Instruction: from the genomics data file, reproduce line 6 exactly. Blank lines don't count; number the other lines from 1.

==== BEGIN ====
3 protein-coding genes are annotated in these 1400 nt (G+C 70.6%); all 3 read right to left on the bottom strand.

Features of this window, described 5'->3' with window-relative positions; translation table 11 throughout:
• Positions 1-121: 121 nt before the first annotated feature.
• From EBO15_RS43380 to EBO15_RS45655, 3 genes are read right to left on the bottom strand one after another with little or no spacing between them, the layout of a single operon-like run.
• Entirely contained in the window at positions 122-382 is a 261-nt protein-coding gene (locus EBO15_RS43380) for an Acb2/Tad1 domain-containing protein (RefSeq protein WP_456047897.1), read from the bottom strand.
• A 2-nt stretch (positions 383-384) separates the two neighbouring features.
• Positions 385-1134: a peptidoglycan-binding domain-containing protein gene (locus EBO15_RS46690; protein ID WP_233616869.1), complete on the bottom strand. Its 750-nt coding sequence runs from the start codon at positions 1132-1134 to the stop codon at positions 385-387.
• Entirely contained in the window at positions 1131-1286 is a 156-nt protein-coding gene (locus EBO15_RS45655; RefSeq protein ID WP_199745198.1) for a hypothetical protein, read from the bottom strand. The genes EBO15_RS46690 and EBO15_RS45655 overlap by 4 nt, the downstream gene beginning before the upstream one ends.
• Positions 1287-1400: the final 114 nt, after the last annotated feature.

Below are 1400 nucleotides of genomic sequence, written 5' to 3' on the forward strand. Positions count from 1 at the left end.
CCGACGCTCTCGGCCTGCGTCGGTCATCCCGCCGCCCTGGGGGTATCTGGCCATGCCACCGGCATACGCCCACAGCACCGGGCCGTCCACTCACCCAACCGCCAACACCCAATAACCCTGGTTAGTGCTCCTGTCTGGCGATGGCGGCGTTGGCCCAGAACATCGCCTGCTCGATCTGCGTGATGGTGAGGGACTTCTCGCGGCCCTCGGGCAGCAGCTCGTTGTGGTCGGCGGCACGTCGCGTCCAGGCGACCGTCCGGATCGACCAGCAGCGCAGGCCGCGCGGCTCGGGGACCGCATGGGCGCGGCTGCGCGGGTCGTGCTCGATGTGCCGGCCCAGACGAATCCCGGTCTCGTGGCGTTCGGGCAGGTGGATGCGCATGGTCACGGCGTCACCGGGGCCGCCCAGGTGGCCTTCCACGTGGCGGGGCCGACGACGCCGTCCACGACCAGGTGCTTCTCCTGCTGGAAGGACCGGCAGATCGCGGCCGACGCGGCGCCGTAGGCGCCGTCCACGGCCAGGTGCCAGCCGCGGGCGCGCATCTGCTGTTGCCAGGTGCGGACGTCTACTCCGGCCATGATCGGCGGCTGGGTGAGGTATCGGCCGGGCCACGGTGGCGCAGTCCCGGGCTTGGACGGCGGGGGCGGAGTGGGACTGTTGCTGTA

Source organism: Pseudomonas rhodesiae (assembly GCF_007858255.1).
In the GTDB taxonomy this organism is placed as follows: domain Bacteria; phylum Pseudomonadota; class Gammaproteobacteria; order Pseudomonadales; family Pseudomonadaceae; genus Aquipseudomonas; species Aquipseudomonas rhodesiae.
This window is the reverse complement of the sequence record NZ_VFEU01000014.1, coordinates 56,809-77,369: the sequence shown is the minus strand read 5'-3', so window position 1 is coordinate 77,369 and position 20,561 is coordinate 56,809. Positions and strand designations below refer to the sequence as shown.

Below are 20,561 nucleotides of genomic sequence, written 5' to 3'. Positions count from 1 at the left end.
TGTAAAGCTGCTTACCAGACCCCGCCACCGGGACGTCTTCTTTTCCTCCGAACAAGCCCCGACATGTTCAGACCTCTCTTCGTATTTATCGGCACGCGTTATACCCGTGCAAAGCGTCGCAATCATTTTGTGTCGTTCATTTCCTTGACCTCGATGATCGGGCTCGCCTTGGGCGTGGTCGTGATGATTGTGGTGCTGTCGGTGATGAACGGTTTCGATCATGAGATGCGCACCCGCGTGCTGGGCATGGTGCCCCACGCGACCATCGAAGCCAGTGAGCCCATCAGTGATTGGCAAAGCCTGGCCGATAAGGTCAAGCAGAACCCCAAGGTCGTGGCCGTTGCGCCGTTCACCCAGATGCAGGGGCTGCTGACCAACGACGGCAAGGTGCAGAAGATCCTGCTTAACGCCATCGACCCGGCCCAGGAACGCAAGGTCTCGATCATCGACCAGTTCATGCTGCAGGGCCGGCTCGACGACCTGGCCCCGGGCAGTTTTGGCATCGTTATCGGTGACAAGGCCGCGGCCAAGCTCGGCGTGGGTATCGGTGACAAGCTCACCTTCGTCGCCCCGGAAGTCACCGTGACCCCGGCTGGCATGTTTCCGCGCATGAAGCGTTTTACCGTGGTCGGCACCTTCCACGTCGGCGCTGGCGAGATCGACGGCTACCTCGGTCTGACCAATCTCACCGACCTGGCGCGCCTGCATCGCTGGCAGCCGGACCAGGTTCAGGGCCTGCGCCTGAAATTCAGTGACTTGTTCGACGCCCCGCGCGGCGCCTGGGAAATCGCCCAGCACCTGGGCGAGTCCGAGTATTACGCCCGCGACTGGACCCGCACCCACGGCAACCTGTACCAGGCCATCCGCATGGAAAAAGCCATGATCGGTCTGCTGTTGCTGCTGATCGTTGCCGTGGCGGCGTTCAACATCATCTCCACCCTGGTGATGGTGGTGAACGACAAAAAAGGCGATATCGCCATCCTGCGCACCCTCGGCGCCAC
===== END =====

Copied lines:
• A 2-nt stretch (positions 383-384) separates the two neighbouring features.